Continue to 5 of 8 below.
  • 05 of 08

    Yarrow

    yarrow in the wild
    David Beaulieu

    Yarrow is one of the oldest of all medicinal plants. Medieval Europeans used yarrow to summon demons or to exorcize them, and the herb soon became associated with the powers of protection.

    In the modern language of herbs, Yarrow means EVERLASTING LOVE. What better way to show how you feel, then to include Yarrow in your herbal Valentine's Day blend?

    Yarrow has a naturally spicy flavor, so use a light hand, and include it in your teas or baths. In the garden, yarrow serves the paradoxical function of repelling deer while attracting beneficial insects.

  • 06 of 08

    Lavender

    Lavender

    Sonny Abesamis

    The history of lavender goes back at least 2500 years. Native to Mediterranean regions, lavender has been used in cooking and as an herbalistic cure since biblical times.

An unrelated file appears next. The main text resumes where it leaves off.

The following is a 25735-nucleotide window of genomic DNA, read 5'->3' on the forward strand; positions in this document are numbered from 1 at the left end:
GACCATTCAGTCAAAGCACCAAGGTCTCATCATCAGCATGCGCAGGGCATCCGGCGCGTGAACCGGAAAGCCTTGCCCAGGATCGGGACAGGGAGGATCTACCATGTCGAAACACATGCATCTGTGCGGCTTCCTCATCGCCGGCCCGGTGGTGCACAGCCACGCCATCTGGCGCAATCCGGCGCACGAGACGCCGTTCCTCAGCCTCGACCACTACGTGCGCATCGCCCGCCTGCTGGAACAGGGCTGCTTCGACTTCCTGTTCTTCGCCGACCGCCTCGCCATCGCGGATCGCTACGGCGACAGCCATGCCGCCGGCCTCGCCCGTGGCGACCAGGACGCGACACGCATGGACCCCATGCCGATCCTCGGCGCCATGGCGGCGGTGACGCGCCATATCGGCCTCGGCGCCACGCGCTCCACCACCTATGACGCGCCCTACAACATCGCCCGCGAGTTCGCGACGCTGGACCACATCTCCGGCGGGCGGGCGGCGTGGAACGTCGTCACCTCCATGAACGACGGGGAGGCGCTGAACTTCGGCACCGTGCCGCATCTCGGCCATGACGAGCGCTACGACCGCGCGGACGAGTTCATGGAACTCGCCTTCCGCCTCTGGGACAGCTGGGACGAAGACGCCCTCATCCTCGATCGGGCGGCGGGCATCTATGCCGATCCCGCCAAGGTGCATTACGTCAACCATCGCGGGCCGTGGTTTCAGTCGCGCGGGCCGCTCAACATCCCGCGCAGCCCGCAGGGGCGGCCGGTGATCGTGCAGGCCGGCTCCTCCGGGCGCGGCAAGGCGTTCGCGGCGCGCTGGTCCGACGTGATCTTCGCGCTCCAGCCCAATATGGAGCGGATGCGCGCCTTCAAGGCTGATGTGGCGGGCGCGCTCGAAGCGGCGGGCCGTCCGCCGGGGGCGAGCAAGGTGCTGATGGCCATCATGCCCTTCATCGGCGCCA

In the modern language of love, Lavender means DEVOTION and UNDYING LOVE. It is no surprise that lavender has always been considered the herb of love since it's delicious and romantic scent is adored by almost everyone. An increasingly popular modern tradition is to use dried lavender petals as a wedding confetti.

    Use lavender in a romantic bath by candlelight, make a sachet and place it in the dryer with your bed sheets, to infuse them with ​a wonderful scent. Enjoy!

    Lavender is an easy herb to grow, lending an herb garden both visual beauty and delightful scent.

  • 07 of 08

    Oregano

    Gardener harvesting oregano
    Westend61 / Getty Images